Social Contexts of Indirect Requests in Polish and Hungarian
New Horizons in English Studies
The paper presents the influence of social context on illocutionary metonymy in directives evoked by various elements of request scenarios. As the human language activity reflects the physical and social worlds of the intersubjective context (cf. Verschueren 1999), the recognized and construed social relations have an impact not only on addressive forms, but also on the appearance of other elements such as indirectness and its scalarity. Indirect directives are based on illocutionary metonymic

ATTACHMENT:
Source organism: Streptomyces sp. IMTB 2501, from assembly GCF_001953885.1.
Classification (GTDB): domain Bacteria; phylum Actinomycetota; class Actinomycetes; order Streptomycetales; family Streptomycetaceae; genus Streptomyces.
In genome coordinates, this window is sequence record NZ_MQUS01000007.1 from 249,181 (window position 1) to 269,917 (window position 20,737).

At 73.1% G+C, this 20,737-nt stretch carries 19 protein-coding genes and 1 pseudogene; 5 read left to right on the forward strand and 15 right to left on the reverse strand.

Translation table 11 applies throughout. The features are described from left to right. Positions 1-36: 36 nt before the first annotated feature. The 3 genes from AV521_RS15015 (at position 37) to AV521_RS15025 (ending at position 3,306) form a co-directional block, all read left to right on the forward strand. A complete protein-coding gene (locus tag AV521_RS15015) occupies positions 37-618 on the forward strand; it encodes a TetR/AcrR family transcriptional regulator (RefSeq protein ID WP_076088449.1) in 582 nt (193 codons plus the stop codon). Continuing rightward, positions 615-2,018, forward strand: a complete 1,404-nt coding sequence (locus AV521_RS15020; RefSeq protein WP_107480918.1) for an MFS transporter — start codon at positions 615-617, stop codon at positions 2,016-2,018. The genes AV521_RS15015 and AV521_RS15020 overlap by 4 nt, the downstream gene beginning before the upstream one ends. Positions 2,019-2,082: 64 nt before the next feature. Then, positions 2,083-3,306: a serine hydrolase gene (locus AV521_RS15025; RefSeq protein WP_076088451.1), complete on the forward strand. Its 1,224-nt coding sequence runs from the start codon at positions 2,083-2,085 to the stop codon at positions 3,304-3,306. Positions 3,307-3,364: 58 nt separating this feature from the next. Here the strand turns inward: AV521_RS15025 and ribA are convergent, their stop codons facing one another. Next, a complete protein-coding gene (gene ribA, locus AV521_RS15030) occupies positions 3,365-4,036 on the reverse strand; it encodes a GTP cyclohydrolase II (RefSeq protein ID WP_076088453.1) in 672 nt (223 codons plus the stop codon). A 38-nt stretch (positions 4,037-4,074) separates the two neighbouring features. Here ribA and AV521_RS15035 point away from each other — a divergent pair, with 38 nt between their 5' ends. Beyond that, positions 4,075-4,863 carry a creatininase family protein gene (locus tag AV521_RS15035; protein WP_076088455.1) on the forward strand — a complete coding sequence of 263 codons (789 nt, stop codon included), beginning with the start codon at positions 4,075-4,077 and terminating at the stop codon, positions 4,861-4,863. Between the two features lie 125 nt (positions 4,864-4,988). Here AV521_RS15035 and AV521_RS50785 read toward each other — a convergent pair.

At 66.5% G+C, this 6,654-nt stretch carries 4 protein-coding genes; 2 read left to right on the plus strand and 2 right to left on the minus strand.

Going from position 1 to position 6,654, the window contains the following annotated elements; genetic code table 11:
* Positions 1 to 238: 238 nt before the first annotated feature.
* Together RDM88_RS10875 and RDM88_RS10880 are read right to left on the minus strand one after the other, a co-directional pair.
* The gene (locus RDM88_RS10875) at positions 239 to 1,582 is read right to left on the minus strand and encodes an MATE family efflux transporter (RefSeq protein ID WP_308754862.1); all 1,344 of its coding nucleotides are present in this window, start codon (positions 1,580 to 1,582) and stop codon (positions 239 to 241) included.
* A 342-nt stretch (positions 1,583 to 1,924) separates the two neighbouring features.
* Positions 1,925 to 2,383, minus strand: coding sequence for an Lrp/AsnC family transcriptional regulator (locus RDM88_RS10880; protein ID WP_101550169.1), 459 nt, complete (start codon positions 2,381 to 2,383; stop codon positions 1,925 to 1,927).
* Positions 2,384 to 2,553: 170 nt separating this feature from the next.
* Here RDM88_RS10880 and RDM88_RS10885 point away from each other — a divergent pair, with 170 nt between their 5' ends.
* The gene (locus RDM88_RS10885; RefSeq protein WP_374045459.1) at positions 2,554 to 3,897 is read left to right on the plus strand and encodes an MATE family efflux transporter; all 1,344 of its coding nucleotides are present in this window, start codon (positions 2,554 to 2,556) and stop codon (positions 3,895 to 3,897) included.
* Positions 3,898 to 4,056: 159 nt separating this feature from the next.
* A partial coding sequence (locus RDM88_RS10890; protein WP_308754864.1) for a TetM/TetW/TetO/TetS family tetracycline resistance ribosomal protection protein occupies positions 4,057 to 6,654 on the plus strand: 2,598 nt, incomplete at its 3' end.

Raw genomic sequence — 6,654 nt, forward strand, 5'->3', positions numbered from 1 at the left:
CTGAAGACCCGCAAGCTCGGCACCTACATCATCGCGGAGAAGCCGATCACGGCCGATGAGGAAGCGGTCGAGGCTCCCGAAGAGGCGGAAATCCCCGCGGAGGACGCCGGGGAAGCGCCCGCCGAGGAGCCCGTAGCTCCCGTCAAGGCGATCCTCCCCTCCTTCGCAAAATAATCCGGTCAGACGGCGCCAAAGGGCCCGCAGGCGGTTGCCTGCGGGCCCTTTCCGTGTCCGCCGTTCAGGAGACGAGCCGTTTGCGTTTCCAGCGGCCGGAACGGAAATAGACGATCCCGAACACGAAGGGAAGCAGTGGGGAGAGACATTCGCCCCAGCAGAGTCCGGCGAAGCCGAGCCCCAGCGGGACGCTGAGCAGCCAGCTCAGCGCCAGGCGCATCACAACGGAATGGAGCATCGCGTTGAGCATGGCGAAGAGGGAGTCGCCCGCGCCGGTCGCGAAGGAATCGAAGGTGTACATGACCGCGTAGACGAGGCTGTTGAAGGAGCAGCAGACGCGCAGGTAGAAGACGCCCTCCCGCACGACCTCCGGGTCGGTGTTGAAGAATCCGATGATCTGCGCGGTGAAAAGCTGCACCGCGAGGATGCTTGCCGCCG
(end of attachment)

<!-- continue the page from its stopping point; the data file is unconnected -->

... utionary metonymic scenarios (Panther and Thornburg 1998) and by evoking a part of the scenario referring to the core action they give access to the illocutionary scenario domain. The scalar nature of indirectness (Panther and Thornburg 1998, see also Panther and Thornburg 1999, 2007 and Thornburg and Panther 1997), depends on the number of evoked elements and their conceptual distance from the core of the request. It can be based on conventional grammatical structures (e.g. auxiliary verbs) or giving hints by only introducing the action scenario. As Veres-Guśpiel (2013) has shown the chosen type of indirectness is influenced by social context and the weight of a directive (for the latter, see also Csató and Pléh 1988, Pléh 2012). The main question of the presented research regards types of illocutionary metonymy, that can be experienced in various social contexts and what their frequency of use is.